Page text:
217:Thursday 1st December 2011

Saturday I stuck my electric badge on the reflector between the rear lights This won't need to be moved when it goes for a paint job, cool.
Monday I rang the battery recyclers and they told me that the batteries could be delivered Thursday (today), and I should check to confirm that is still o.k. on Wednesday. So Wednesday came, delivery confirmed and 7:30 Thursday they arrived. I did a quick check with a volt meter and the lowest was 12.07v, the rest were all over 12.5 volts. Thankfully I now finally have a good set of batteries. These should keep me going for ages now so I can save up for LiFePO4 200Ah batteries. Hopefully they may drop in price too or somebody come along with an extraordinary deal. Lots of things can happen, but at least now I can get my car back on the road again. Coming home from work and go figure, it was raining! I had an easy night, watched some TV and took my daughter to football training. I have a day off tomorrow, so maybe in the afternoon I can get the batteries hooked up. I have a full set of the red ones on the car. They are the same spec as the yellow, and I have them loaded in the car already. I need to move the rear batteries into the rack as they are just loose in the trunk at the moment and the front are in position, but need to be connected and fixed down. I need to modify the charger back to working with 10 batteries then I should be set. The red batteries match the car almost perfectly.....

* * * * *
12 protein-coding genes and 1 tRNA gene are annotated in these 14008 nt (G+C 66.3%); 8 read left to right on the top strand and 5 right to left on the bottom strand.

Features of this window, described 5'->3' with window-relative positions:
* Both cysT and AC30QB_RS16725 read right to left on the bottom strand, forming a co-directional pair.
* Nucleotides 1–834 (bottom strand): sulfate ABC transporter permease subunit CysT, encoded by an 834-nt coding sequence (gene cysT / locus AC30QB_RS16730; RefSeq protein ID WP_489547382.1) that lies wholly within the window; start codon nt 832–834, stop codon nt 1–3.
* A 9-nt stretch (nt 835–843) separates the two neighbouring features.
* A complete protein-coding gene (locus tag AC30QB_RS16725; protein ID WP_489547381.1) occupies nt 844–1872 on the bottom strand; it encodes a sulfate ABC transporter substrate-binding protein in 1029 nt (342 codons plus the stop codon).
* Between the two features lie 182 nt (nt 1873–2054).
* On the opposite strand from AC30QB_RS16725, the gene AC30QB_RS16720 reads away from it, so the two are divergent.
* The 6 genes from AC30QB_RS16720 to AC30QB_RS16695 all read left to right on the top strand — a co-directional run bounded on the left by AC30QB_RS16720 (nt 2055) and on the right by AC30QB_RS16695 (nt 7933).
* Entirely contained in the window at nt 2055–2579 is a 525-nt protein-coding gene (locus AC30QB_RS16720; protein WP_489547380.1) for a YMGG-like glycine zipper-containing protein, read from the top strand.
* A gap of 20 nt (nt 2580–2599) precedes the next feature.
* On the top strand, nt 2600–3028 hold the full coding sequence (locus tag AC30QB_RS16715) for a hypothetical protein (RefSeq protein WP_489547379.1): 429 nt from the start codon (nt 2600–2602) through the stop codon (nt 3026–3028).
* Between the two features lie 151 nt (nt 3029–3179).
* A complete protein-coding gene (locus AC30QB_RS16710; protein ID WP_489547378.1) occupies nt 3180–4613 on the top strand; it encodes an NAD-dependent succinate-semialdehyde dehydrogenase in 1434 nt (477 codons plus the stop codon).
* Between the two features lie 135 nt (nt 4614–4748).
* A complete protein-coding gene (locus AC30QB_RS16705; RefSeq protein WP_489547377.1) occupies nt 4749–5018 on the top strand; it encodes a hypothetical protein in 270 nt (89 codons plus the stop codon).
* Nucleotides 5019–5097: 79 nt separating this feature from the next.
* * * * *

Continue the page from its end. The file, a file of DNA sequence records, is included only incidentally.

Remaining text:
216: Friday 25th November 2011